Why the EU Deserves the Nobel Peace Price

By Ulrich Speck
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In order to keep the UK in, EU leaders should stop talking the federalist talk. Whenever German chancellor Angela Merkel speaks about "more Europe" and "political union", a British audience hears "superstate" and feels a strong inclination to hurry to the exit. And there is no need to scare the Brits off. In reality, not even the Germans want to take a "great leap" towards a federal state. Merkel has always been a proponent of De Gaulle's "Europe of the fatherlands" and she regularly sidelines Brussels. And it is Berlin that is now delaying and watering down the "banking union".

Germany has no roadmap towards a federal Europe. Merkel is using the federalist rhetoric as a tactic. The "more Europe" buzz phrase is directed towards several audiences. It is meant to regain the trust of investors and partners around the world: trust us, we're going to bring our house in order, you can buy European bonds and count on us. Secondly, euro-federalism has been an essential part of Germany's political culture since its first post-war chancellor, Konrad Adenauer. Embedding Germany in Europe was always a way to recover from the Nazi past and make sure that history wouldn't repeat itself; "more Europe" simply sounds reassuring to German ears. And thirdly, in today's political debate in Germany, "more Europe" is often translated into "more control for Germany over debtor countries". Which is of course an illusion. In a federalist eurozone of 332 million people, 82 million Germans would be easily outvoted. Berlin's power in the EU today is not only based on the fact that it is an economic powerhouse, but also on the fact that it is a sovereign nation state. A federalist eurozone would probably have introduced Eurobonds long ago - something that Germany strongly opposes.

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After over twenty crisis summits, it is now clear that the European house is not going to be fundamentally rebuilt - the EU will not turn into a state. The limits of integration have been reached, more or less. Peer pressure and the threat of withholding funds remain the only serious tools EU governments are going to have to enforce discipline and encourage reform. In key areas the powerful member states will always be able to cast a veto, formally or if necessary informally. Brussels will never be empowered by member states to exert central control. And Berlin cannot, even by default, play the role of an imperial centre. Germans don't want it. And should they try to obtain it there would be a massive backlash. Smaller neighbours would immediately build coalitions against Germany and isolate Berlin.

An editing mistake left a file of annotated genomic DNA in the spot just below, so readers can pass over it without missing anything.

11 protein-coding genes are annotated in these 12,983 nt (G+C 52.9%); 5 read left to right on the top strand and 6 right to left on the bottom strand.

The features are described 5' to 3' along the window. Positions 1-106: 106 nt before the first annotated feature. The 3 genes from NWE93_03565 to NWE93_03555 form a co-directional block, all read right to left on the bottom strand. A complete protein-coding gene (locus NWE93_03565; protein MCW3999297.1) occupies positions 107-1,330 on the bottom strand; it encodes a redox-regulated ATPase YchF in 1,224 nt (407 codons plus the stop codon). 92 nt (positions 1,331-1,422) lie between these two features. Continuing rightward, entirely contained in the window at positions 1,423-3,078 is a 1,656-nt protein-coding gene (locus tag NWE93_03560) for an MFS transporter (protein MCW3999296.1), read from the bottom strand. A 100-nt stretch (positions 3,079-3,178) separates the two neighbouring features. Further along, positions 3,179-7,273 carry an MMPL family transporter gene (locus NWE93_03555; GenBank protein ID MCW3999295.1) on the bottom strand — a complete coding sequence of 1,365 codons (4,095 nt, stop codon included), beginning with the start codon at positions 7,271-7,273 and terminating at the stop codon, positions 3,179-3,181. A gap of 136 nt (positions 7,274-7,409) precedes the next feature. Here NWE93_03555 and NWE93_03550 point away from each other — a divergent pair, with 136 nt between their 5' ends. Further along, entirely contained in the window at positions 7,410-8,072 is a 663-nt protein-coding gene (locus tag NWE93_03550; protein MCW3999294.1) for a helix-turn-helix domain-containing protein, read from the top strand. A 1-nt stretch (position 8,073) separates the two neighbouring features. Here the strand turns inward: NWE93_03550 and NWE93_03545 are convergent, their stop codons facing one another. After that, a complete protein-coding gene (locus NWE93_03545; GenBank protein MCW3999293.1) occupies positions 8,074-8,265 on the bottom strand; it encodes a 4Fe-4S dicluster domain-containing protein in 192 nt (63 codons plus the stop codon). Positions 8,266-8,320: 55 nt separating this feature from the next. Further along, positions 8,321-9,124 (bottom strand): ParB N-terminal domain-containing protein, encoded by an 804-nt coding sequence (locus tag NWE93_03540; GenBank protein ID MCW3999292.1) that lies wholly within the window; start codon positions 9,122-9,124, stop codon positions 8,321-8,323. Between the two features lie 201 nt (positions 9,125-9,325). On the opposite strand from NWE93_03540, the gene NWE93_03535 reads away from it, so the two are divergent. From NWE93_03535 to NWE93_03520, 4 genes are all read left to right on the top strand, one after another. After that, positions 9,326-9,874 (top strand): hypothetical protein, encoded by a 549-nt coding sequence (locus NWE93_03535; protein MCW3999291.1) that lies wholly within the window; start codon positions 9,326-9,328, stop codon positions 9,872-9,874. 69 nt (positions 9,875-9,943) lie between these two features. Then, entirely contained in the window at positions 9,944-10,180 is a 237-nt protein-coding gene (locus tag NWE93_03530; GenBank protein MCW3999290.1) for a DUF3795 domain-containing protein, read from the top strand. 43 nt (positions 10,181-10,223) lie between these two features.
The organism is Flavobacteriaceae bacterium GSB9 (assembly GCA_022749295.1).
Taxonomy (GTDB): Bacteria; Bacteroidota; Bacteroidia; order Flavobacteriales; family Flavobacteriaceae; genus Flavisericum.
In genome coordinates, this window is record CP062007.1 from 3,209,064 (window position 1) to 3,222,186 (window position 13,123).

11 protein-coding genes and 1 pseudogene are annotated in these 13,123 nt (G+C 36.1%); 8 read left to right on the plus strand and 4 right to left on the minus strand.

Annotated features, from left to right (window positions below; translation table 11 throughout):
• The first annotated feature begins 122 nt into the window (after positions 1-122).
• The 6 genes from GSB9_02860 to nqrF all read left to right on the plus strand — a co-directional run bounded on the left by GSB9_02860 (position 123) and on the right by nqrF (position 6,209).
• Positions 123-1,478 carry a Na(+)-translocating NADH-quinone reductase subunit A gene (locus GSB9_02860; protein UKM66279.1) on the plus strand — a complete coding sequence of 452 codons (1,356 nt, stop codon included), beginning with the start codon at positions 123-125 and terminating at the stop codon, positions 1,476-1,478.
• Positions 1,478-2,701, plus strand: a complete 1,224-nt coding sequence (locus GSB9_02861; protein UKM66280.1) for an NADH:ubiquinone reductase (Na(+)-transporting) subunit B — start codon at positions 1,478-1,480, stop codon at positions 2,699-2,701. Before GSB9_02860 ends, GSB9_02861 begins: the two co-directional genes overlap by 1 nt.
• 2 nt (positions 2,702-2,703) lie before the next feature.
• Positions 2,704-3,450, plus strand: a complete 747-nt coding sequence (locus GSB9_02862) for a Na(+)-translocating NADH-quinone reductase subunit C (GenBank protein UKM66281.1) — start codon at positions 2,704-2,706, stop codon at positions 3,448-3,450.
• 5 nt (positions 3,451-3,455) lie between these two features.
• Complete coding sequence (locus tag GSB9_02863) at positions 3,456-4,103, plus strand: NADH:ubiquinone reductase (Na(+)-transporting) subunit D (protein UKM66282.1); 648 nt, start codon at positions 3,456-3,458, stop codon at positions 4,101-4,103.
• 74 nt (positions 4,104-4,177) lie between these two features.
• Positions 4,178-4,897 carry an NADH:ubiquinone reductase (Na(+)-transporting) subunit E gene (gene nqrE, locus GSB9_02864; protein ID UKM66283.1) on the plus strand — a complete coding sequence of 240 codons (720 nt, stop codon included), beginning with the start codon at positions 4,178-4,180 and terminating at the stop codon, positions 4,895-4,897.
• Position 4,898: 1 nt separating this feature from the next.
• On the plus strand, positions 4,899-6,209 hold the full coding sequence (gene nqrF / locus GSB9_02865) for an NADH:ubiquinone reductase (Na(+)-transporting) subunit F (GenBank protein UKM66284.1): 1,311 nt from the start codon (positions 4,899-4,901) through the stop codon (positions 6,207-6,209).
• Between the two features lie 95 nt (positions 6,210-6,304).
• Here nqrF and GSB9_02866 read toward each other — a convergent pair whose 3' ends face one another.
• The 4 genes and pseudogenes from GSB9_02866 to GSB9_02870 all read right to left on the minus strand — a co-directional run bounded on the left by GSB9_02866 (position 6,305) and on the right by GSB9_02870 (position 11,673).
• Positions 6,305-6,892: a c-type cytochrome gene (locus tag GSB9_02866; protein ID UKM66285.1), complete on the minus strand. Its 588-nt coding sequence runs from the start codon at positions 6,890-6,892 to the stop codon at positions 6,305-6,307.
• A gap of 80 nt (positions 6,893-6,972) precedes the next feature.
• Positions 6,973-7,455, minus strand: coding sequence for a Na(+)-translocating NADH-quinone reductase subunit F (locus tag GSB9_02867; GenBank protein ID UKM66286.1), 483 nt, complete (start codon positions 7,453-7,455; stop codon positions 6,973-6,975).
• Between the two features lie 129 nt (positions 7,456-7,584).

That leaves only one way ahead: improving the efficiency of the current framework. This means better cooperation and coordination among largely sovereign states. And leaders should focus less on institutions and more on growth, by removing obstacles to the single market, by pushing for trade deals, with Asia, the United States and others, and by investing in cross-border infrastructure.

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Ulrich Speck is a foreign policy analyst based in Heidelberg, Germany. This article was originally published on openDemocracy and is republished here under a Creative Commons License.

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